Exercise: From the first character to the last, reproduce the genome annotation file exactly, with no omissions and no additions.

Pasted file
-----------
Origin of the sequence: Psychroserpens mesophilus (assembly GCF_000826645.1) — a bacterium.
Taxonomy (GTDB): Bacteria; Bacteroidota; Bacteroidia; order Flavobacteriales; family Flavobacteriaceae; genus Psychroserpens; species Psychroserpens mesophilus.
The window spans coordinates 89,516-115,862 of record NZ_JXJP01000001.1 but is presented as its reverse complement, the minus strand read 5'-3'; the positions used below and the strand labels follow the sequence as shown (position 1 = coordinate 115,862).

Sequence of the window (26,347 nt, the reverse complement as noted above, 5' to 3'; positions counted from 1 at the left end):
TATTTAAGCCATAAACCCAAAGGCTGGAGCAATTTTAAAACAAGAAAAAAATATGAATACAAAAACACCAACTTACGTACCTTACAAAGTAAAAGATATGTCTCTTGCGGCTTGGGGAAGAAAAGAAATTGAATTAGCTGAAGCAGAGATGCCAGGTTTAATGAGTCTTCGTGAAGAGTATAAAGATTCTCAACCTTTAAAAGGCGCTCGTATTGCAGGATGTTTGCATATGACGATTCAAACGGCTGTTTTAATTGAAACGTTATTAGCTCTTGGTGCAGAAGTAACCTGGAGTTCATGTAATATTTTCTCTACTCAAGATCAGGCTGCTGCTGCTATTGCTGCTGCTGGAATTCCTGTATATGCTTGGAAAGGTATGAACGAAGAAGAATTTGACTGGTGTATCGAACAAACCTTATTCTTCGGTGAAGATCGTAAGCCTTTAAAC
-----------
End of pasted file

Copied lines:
Origin of the sequence: Psychroserpens mesophilus (assembly GCF_000826645.1) — a bacterium.
Taxonomy (GTDB): Bacteria; Bacteroidota; Bacteroidia; order Flavobacteriales; family Flavobacteriaceae; genus Psychroserpens; species Psychroserpens mesophilus.
The window spans coordinates 89,516-115,862 of record NZ_JXJP01000001.1 but is presented as its reverse complement, the minus strand read 5'-3'; the positions used below and the strand labels follow the sequence as shown (position 1 = coordinate 115,862).

Sequence of the window (26,347 nt, the reverse complement as noted above, 5' to 3'; positions counted from 1 at the left end):
TATTTAAGCCATAAACCCAAAGGCTGGAGCAATTTTAAAACAAGAAAAAAATATGAATACAAAAACACCAACTTACGTACCTTACAAAGTAAAAGATATGTCTCTTGCGGCTTGGGGAAGAAAAGAAATTGAATTAGCTGAAGCAGAGATGCCAGGTTTAATGAGTCTTCGTGAAGAGTATAAAGATTCTCAACCTTTAAAAGGCGCTCGTATTGCAGGATGTTTGCATATGACGATTCAAACGGCTGTTTTAATTGAAACGTTATTAGCTCTTGGTGCAGAAGTAACCTGGAGTTCATGTAATATTTTCTCTACTCAAGATCAGGCTGCTGCTGCTATTGCTGCTGCTGGAATTCCTGTATATGCTTGGAAAGGTATGAACGAAGAAGAATTTGACTGGTGTATCGAACAAACCTTATTCTTCGGTGAAGATCGTAAGCCTTTAAAC